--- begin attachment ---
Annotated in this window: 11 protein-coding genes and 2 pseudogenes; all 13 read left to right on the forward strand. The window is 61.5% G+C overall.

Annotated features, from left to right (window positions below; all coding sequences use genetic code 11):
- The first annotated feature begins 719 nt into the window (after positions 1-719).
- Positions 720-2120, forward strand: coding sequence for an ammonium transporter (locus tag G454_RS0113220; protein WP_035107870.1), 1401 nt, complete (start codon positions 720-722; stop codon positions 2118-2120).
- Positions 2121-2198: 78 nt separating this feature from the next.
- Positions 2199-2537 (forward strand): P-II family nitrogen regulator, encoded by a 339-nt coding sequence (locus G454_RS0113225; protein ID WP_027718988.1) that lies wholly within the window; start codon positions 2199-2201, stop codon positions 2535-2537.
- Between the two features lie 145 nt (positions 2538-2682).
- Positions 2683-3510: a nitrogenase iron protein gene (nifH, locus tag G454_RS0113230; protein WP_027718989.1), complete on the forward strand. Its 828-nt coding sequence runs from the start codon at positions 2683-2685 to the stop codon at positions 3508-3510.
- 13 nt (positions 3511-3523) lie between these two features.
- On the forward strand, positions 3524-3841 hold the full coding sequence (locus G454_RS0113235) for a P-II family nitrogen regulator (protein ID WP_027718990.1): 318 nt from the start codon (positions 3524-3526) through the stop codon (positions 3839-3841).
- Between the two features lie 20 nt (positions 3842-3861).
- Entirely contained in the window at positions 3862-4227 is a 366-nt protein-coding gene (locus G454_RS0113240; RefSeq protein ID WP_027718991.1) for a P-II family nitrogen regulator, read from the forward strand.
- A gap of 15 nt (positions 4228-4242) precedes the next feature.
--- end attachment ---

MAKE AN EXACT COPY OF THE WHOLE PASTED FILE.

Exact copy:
Annotated in this window: 11 protein-coding genes and 2 pseudogenes; all 13 read left to right on the forward strand. The window is 61.5% G+C overall.

Annotated features, from left to right (window positions below; all coding sequences use genetic code 11):
- The first annotated feature begins 719 nt into the window (after positions 1-719).
- Positions 720-2120, forward strand: coding sequence for an ammonium transporter (locus tag G454_RS0113220; protein WP_035107870.1), 1401 nt, complete (start codon positions 720-722; stop codon positions 2118-2120).
- Positions 2121-2198: 78 nt separating this feature from the next.
- Positions 2199-2537 (forward strand): P-II family nitrogen regulator, encoded by a 339-nt coding sequence (locus G454_RS0113225; protein ID WP_027718988.1) that lies wholly within the window; start codon positions 2199-2201, stop codon positions 2535-2537.
- Between the two features lie 145 nt (positions 2538-2682).
- Positions 2683-3510: a nitrogenase iron protein gene (nifH, locus tag G454_RS0113230; protein WP_027718989.1), complete on the forward strand. Its 828-nt coding sequence runs from the start codon at positions 2683-2685 to the stop codon at positions 3508-3510.
- 13 nt (positions 3511-3523) lie between these two features.
- On the forward strand, positions 3524-3841 hold the full coding sequence (locus G454_RS0113235) for a P-II family nitrogen regulator (protein ID WP_027718990.1): 318 nt from the start codon (positions 3524-3526) through the stop codon (positions 3839-3841).
- Between the two features lie 20 nt (positions 3842-3861).
- Entirely contained in the window at positions 3862-4227 is a 366-nt protein-coding gene (locus G454_RS0113240; RefSeq protein ID WP_027718991.1) for a P-II family nitrogen regulator, read from the forward strand.
- A gap of 15 nt (positions 4228-4242) precedes the next feature.